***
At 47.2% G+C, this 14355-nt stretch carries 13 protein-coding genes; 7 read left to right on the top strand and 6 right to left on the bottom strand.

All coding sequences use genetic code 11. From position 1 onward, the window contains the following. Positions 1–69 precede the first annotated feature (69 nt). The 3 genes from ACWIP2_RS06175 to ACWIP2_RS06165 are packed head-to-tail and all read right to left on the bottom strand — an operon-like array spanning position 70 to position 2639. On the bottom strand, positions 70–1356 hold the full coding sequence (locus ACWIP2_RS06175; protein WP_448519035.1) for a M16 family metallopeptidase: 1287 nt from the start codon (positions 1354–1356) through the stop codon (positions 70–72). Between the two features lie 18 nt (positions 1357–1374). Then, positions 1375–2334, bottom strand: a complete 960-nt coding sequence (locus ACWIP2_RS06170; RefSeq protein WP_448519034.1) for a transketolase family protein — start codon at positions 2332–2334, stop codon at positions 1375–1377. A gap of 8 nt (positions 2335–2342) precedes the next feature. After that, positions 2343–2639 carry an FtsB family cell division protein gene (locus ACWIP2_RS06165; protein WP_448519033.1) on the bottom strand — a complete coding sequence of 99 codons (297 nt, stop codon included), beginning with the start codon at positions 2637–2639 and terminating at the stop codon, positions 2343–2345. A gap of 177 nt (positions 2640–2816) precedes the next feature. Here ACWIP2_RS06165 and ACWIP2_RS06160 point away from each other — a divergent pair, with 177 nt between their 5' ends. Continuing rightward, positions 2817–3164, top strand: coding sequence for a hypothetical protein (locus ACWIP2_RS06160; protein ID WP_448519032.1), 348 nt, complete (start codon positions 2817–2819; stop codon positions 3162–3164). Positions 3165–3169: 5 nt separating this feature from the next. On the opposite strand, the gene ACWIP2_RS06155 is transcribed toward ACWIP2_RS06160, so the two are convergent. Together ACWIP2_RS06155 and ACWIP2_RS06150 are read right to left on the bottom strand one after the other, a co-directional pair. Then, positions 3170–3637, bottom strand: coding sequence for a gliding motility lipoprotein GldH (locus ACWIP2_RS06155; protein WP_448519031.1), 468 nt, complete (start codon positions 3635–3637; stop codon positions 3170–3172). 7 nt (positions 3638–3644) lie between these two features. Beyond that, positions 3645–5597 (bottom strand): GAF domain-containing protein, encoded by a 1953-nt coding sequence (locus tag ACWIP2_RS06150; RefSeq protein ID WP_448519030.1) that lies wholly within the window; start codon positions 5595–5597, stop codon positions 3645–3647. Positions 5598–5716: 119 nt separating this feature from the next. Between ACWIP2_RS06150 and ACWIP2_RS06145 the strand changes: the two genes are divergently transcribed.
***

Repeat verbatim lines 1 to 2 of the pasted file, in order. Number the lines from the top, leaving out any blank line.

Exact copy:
At 47.2% G+C, this 14355-nt stretch carries 13 protein-coding genes; 7 read left to right on the top strand and 6 right to left on the bottom strand.

All coding sequences use genetic code 11. From position 1 onward, the window contains the following. Positions 1–69 precede the first annotated feature (69 nt). The 3 genes from ACWIP2_RS06175 to ACWIP2_RS06165 are packed head-to-tail and all read right to left on the bottom strand — an operon-like array spanning position 70 to position 2639. On the bottom strand, positions 70–1356 hold the full coding sequence (locus ACWIP2_RS06175; protein WP_448519035.1) for a M16 family metallopeptidase: 1287 nt from the start codon (positions 1354–1356) through the stop codon (positions 70–72). Between the two features lie 18 nt (positions 1357–1374). Then, positions 1375–2334, bottom strand: a complete 960-nt coding sequence (locus ACWIP2_RS06170; RefSeq protein WP_448519034.1) for a transketolase family protein — start codon at positions 2332–2334, stop codon at positions 1375–1377. A gap of 8 nt (positions 2335–2342) precedes the next feature. After that, positions 2343–2639 carry an FtsB family cell division protein gene (locus ACWIP2_RS06165; protein WP_448519033.1) on the bottom strand — a complete coding sequence of 99 codons (297 nt, stop codon included), beginning with the start codon at positions 2637–2639 and terminating at the stop codon, positions 2343–2345. A gap of 177 nt (positions 2640–2816) precedes the next feature. Here ACWIP2_RS06165 and ACWIP2_RS06160 point away from each other — a divergent pair, with 177 nt between their 5' ends. Continuing rightward, positions 2817–3164, top strand: coding sequence for a hypothetical protein (locus ACWIP2_RS06160; protein ID WP_448519032.1), 348 nt, complete (start codon positions 2817–2819; stop codon positions 3162–3164). Positions 3165–3169: 5 nt separating this feature from the next. On the opposite strand, the gene ACWIP2_RS06155 is transcribed toward ACWIP2_RS06160, so the two are convergent. Together ACWIP2_RS06155 and ACWIP2_RS06150 are read right to left on the bottom strand one after the other, a co-directional pair. Then, positions 3170–3637, bottom strand: coding sequence for a gliding motility lipoprotein GldH (locus ACWIP2_RS06155; protein WP_448519031.1), 468 nt, complete (start codon positions 3635–3637; stop codon positions 3170–3172). 7 nt (positions 3638–3644) lie between these two features. Beyond that, positions 3645–5597 (bottom strand): GAF domain-containing protein, encoded by a 1953-nt coding sequence (locus tag ACWIP2_RS06150; RefSeq protein ID WP_448519030.1) that lies wholly within the window; start codon positions 5595–5597, stop codon positions 3645–3647. Positions 5598–5716: 119 nt separating this feature from the next. Between ACWIP2_RS06150 and ACWIP2_RS06145 the strand changes: the two genes are divergently transcribed.